From late-2015 to mid-2016, the municipal market enjoyed its longest bull market on record — fourteen consecutive months of positive returns! Although rewarding from the perspective of short-term performance, attractive long-term opportunities were in short supply. Consistent with our approach, our purchase activity hovered at or near multi-year lows for several consecutive quarters. In our investment commentaries, it is always fun to discuss new opportunities. In 2016, we started writing about bonds we didn’t buy! No bull market lasts forever, and the muni market was seriously jolted by the surprise Presidential election soon after. Although that sell-off was short-lived, we invested significant client capital in the abundant opportunities that were available. Patience pays off when you can name your price and buy from forced sellers.

It took nearly two years for another big buying opportunity to emerge. We heard echoes of the Financial Crisis during the fourth quarter of 2018 and once again took advantage of market volatility and the redemption-driven selling of other managers. Market sentiment has swung back to positive and, as of this writing, we are back to spectating, rather than buying. We are both comfortable and proud to decline one bond after the next, knowing that we are prepared to act decisively when market conditions are replete with opportunities.

At BBH, we view our interests as aligned with those of our clients. We understand that if we can help our clients succeed and meet their goals, then we will succeed as a firm. All too often in today’s investment world, managers assess their risk and success on a relative basis. We never subjugate our research to benchmark construction and go to great lengths to protect our clients’ capital from impairment. We know what we own and why — and you will never hear “because it’s in the index” at BBH. We are proud of our long-term track record and believe it serves as an effective proof statement of the efficacy of our strategy, the strength of our team, and the care with which we execute.

Our approach may seem old-fashioned, but generating strong investment results never goes out of style.

A credit rating is an assessment of the quality of a borrower. Issuers with credit ratings of AA or better are considered to be of high credit quality, with little risk of issuer failure. Issuers with credit ratings of BBB or better are considered to be of good credit quality, with adequate capacity to meet financial commitments. Issuers with credit ratings below BBB are considered speculative in nature and are vulnerable to the possibility of issuer failure or business interruption.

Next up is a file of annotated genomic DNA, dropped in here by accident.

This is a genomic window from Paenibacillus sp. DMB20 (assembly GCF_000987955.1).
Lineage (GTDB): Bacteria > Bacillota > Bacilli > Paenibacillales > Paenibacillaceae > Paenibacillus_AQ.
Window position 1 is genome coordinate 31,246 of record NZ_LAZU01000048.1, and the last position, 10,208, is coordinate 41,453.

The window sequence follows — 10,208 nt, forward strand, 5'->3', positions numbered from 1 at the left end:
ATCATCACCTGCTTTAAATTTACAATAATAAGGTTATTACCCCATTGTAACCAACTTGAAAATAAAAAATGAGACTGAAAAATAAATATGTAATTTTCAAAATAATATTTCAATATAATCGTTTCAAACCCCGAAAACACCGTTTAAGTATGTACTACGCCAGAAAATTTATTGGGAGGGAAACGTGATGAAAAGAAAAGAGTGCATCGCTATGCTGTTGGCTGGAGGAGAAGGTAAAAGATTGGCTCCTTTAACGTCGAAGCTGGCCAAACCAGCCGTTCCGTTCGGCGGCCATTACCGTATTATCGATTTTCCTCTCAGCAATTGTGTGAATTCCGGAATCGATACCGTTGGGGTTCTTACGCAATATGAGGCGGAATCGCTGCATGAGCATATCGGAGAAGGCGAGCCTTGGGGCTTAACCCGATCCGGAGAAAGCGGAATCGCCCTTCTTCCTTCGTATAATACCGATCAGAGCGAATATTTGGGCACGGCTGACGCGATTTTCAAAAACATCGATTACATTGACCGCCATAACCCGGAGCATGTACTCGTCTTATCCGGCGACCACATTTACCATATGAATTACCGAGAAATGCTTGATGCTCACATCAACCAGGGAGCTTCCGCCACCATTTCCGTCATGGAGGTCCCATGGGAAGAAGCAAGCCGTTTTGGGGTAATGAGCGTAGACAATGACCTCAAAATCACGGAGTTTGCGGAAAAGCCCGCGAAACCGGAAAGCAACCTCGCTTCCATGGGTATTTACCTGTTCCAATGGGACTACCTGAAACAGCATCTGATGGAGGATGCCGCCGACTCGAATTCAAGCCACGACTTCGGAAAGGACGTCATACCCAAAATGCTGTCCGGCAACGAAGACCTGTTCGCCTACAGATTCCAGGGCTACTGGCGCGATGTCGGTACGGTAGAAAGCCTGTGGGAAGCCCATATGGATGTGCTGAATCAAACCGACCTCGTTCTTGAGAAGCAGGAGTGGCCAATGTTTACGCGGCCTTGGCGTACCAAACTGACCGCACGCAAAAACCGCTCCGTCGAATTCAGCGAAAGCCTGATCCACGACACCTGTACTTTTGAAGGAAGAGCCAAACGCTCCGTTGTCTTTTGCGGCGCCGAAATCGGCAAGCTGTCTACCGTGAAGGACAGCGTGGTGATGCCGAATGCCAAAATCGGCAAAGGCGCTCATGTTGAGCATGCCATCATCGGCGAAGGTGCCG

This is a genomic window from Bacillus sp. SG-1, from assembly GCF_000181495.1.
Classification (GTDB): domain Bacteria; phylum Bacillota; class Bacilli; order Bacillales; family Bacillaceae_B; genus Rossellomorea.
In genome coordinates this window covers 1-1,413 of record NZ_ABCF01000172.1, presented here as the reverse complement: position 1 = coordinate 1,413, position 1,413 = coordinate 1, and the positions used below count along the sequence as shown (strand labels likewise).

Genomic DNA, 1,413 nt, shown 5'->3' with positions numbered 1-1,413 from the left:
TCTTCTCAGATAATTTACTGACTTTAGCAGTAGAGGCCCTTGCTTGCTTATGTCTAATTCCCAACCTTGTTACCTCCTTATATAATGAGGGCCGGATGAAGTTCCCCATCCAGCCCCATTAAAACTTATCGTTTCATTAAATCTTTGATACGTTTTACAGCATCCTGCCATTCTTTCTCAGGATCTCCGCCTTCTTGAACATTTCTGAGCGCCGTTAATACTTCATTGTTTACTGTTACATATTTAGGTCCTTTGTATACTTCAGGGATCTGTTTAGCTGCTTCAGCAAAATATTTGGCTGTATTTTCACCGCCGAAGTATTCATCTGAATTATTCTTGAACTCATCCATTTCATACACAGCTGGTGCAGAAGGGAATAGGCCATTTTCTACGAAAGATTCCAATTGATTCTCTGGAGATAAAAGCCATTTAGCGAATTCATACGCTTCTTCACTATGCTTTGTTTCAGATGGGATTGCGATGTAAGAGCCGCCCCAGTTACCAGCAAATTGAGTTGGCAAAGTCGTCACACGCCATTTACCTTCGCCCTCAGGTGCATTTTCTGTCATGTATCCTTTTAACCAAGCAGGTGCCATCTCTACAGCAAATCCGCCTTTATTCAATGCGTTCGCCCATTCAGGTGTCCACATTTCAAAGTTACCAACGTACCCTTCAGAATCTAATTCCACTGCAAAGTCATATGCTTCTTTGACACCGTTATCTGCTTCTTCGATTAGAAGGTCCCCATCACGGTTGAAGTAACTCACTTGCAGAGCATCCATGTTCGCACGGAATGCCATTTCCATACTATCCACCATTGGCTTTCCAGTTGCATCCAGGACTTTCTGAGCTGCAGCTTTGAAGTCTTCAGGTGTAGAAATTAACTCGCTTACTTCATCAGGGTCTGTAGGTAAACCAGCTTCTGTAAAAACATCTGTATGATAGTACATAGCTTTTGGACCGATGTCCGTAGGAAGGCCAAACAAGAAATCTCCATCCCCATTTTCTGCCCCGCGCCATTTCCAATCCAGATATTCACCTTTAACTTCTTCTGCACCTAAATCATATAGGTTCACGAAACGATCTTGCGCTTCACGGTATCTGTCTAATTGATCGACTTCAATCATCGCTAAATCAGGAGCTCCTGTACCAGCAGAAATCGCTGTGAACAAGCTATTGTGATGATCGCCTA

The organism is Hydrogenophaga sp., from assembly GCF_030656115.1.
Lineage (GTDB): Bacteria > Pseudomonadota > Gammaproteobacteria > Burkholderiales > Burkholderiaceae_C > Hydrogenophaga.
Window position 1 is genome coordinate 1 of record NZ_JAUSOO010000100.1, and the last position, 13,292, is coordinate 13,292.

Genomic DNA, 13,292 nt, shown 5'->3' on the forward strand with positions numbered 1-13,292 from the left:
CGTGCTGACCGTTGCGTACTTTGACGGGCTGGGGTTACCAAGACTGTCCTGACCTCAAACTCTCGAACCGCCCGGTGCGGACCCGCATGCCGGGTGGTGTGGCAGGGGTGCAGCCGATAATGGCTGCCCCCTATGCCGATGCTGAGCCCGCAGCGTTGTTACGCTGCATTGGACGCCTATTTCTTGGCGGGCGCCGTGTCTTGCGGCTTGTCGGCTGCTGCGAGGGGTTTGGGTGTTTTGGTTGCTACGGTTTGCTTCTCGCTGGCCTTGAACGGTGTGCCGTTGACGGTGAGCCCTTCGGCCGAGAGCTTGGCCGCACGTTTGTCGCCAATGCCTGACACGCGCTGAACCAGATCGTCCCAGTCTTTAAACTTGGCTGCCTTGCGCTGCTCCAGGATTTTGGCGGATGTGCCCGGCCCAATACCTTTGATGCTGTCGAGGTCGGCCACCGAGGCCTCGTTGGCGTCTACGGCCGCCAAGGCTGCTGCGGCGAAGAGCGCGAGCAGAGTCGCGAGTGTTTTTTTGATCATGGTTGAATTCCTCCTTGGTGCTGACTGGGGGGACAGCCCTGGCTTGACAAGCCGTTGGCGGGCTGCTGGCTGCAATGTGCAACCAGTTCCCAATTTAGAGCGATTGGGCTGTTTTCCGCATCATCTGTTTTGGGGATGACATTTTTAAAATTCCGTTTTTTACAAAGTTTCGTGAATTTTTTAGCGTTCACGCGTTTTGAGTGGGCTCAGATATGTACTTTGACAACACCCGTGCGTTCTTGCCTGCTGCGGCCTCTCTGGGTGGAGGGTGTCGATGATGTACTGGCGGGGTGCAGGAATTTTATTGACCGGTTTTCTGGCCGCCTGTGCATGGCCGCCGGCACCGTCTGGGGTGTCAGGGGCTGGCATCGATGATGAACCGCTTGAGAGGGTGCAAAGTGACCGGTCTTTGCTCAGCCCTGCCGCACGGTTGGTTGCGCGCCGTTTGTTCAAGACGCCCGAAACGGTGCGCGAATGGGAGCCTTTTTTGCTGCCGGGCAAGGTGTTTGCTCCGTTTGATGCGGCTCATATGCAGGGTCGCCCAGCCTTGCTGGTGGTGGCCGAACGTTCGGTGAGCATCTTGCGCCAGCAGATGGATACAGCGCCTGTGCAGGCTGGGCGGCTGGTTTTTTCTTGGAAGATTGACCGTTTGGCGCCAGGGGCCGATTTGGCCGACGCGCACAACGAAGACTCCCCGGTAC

Maturity is the date the principal amount of a bond is to be paid in full. A coupon baring bond pay a stated annual interest payment to the bondholder until it matures. A non-callable bond cannot be redeemed by the issuer prior to maturity regardless of the level of interest rates in the market. Alternative minimum tax is a separate income tax that eliminates many deductions, exclusions and credits and creates a tax liability for an individual who would otherwise pay little or no tax. The interest on certain municipal bonds may be subject to the federal alternative minimum tax.

Cyclicality is the degree to which a credit’s health varies with the performance of the overall economy.

Performance as of December 31, 2019

The BBH Intermediate Municipal Bond Fund seeks to protect investors' capital and generate attractive risk adjusted returns by combining thorough, independent research and a unique valuation discipline to identify undervalued municipal securities.


There is no assurance that this investment objective will be achieved. Diversification does not eliminate the risk of experiencing investment losses. Investing in the bond market is subject to certain risks including market, interest-rate, issuer, credit, and inflation risk; investments may be worth more or less than the original cost when redeemed. Income from municipal bonds may be subject to state and local taxes and at times the alternative minimum tax. The Fund also invests in derivative instruments, investments whose values depend on the performance of the underlying security, assets, interest rate, index or currency and entail potentially higher volatility and risk of loss compared to traditional stock or bond investments.

For more complete information, visit for a current Fund prospectus. You should consider the fund's investment objectives, risks, charges and expenses carefully before you invest. Information about these and other important subjects is in the fund's prospectus, which you should read carefully before investing.

Shares of the Fund are distributed by ALPS Distributors, Inc. and is located at 1290 Broadway, Suite 1000, Denver, CO 80203. Brown Brothers Harriman & Co. ("BBH"), a New York limited partnership, was founded in 1818 and provides investment advice to registered mutual funds through a separately identifiable department (the "SID"). The SID is registered with the U.S. Securities and Exchange Commission under the Investment Advisers Act of 1940. BBH acts as the Fund Administrator and is located at 140 Broadway, New York, NY 10005. NOT FDIC INSURED  NO BANK GUARANTEE   MAY LOSE VALUE IM-07526-2020-01-30  BBH002873    Exp. Date 04/30/2020

[1]  With respect to fixed income investments, a margin of safety exists when the additional yield offers, in BBH's view, compensation for the potential credit, liquidity and inherent price volatility of that type of security and it is therefore more likely to outperform an equivalent maturity credit risk-free instrument over a 3-5 year horizon.
[2] One basis point or bp is 1/100th of a percent (0.01% or 0.0001).